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Friday, April 18, 2014

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Conference looks at Islamic theologian, April 8-10

The life, thought and historical legacy of theologian Ibn Taymiyyah will be explored in a conference Friday through Sunday, April 8-10, in the Friend Center Convocation Room.

Titled "Ibn Taymiyyah and His Times," the event is expected to draw scholars from around the world to discuss this man who, although he died nearly 700 years ago, has been a major influence on the intellectual history of Islam in the 20th century.

Ibn Taymiyyah (1263-1328) wrote on every major subject of religious discourse in Islamic intellectual history, from Quranic exegesis and Sufism to political theory and inter-religious polemic. He also is regarded as the primary architect of the concept of Salafism, which aims to reform Islam through the example of the Prophet Muhammad and his companions.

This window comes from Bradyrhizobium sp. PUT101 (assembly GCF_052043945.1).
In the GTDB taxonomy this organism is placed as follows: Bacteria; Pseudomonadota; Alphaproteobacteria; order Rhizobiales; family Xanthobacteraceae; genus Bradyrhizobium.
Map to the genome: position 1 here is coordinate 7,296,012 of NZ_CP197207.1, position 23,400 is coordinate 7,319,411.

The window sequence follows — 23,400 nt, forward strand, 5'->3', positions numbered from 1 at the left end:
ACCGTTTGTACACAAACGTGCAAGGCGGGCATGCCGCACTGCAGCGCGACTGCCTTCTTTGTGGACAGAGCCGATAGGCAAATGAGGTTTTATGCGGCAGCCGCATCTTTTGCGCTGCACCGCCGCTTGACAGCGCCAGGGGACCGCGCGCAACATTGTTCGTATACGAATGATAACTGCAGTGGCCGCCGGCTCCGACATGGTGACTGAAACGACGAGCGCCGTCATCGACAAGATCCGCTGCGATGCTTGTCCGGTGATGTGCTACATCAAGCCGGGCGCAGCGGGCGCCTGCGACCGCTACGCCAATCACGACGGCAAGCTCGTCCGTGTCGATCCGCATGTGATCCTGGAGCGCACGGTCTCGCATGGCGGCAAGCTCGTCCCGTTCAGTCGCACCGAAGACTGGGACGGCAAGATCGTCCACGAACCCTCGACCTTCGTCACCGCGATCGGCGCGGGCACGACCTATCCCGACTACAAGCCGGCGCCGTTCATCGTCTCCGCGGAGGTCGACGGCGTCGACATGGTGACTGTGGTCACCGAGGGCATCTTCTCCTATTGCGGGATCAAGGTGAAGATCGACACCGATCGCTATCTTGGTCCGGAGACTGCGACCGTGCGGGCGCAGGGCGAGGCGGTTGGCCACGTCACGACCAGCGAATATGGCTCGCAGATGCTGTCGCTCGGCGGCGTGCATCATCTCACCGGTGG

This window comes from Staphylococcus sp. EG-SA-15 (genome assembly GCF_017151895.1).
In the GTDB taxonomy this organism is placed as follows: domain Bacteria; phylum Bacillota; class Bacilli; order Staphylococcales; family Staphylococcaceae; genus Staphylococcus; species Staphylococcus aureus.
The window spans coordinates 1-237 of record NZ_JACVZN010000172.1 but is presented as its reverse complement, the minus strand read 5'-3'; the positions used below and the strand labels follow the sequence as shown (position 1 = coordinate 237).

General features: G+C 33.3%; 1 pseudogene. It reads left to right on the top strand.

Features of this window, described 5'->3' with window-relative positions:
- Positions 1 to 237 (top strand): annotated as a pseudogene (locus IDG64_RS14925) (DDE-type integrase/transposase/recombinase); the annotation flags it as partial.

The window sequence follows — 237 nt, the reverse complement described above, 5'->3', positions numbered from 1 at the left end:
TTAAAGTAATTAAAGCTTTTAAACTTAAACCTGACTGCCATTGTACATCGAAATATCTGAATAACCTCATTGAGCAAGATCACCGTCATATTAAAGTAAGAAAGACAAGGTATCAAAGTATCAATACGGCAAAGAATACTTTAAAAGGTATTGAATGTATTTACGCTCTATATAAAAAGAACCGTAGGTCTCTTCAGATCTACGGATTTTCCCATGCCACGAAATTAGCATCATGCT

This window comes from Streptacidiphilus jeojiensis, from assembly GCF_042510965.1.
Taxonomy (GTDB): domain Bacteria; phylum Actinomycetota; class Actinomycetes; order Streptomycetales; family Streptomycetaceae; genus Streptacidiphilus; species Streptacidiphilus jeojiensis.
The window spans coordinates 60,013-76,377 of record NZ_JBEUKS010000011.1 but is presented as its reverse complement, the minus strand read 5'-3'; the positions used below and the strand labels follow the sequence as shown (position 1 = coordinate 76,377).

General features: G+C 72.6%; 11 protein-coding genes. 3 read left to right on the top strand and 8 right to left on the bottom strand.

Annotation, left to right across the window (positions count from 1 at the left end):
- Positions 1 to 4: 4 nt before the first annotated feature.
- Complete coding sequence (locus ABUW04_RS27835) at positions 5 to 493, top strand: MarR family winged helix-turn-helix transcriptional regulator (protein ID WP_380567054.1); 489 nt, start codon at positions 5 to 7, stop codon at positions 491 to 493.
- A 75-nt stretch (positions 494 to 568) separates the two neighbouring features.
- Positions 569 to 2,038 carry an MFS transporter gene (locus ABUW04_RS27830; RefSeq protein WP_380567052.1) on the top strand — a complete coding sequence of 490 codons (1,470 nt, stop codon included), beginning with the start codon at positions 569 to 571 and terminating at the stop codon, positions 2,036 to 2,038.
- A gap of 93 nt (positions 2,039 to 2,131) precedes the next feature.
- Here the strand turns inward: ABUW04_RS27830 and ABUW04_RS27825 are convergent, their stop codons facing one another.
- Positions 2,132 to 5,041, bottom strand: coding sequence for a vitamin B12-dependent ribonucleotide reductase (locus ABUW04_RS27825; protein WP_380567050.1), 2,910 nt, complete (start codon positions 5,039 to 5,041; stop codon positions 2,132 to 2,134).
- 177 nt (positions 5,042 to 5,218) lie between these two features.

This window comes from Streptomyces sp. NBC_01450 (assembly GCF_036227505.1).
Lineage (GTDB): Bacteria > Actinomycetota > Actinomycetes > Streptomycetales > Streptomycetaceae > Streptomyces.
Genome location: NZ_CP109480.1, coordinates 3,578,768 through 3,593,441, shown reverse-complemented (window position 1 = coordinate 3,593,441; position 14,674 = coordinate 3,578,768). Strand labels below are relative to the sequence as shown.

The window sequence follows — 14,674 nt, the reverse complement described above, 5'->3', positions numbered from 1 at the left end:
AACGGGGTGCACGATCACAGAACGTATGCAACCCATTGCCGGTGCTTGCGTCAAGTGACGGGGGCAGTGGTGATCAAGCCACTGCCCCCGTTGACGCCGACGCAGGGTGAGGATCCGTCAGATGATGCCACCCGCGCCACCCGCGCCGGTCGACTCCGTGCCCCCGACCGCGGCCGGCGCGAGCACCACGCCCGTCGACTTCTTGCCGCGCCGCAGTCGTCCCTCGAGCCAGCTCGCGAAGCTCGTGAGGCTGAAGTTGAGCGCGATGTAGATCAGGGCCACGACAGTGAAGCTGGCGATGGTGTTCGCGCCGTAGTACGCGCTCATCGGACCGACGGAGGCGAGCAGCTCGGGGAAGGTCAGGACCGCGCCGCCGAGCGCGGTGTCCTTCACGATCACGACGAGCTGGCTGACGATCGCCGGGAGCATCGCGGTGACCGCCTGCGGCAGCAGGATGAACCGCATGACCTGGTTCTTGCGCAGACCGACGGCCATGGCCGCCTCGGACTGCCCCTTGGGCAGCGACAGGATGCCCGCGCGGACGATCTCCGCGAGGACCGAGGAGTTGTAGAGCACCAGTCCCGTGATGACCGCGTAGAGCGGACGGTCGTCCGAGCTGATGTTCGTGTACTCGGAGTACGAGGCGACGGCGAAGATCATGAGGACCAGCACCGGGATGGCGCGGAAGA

Some scholars have dismissed Ibn Taymiyyah's contribution as a rigid dogmatic agenda, and noted his modern appropriation by radical Islamist groups. Others claim that the current emphasis on Ibn Taymiyyah's doctrine of jihad amounts to a misinterpretation of his singularly original legacy.

The conference talks will cover Ibn Taymiyyah's theology and jurisprudence, the historical context in which he lived, and the ways in which his ideas were received and rendered over the last century.

The event is organized by the Department of Near Eastern Studies and funded by a grant from the Mellon Foundation. For a schedule and further details, visit the conference Web site online.

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